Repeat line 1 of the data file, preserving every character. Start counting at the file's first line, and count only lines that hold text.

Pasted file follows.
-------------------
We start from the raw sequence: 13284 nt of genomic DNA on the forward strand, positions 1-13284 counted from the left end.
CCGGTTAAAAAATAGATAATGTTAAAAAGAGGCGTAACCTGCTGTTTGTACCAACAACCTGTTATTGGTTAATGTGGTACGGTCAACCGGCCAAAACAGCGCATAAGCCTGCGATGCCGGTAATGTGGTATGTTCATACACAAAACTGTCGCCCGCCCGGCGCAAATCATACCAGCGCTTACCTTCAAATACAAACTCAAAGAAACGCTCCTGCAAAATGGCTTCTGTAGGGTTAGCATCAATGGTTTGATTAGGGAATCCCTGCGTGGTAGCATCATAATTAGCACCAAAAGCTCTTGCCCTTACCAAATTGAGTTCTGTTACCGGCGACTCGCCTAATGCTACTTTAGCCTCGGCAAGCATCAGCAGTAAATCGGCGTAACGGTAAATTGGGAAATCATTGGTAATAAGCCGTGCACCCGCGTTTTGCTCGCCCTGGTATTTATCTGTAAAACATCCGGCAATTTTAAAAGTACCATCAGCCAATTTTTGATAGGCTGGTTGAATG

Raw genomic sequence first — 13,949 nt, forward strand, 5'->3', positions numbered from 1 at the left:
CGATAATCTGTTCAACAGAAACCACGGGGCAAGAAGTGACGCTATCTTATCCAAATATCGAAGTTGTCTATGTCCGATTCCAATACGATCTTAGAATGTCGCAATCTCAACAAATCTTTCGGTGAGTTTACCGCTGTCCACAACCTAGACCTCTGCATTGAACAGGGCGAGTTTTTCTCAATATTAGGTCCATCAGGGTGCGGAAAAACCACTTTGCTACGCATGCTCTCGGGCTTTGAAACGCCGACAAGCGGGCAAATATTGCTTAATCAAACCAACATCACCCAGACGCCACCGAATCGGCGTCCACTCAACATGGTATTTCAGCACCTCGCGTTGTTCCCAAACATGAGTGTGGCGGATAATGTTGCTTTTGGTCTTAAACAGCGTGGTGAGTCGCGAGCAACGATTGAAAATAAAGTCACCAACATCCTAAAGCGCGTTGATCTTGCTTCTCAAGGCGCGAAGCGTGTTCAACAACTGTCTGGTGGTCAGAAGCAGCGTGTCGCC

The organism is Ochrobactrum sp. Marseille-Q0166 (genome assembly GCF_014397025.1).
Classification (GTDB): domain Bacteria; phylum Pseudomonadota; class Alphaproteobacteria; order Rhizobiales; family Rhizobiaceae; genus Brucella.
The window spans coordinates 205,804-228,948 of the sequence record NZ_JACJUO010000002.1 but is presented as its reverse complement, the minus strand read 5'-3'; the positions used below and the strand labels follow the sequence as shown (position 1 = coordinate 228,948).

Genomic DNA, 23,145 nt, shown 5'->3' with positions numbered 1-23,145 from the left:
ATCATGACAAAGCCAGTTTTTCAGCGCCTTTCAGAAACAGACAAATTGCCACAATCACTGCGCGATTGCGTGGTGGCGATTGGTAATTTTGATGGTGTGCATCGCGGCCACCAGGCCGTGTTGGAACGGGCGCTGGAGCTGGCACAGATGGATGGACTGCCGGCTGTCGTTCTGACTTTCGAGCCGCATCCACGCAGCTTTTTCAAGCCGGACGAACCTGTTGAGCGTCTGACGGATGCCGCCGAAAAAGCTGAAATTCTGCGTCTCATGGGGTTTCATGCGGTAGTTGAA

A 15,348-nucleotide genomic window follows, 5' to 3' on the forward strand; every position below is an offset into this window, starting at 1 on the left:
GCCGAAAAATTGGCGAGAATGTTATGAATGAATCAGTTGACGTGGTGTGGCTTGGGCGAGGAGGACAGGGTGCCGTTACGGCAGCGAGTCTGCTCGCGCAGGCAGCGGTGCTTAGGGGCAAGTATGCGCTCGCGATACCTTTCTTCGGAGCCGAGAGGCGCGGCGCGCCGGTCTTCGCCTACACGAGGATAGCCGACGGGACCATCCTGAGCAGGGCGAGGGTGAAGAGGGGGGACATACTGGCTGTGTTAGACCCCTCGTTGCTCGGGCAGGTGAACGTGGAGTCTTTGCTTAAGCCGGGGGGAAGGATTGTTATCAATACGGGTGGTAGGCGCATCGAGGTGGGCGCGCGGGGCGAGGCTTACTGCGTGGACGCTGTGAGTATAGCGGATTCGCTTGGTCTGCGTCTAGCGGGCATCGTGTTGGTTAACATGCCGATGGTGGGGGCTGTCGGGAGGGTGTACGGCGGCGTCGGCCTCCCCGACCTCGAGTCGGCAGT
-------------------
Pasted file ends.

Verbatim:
We start from the raw sequence: 13284 nt of genomic DNA on the forward strand, positions 1-13284 counted from the left end.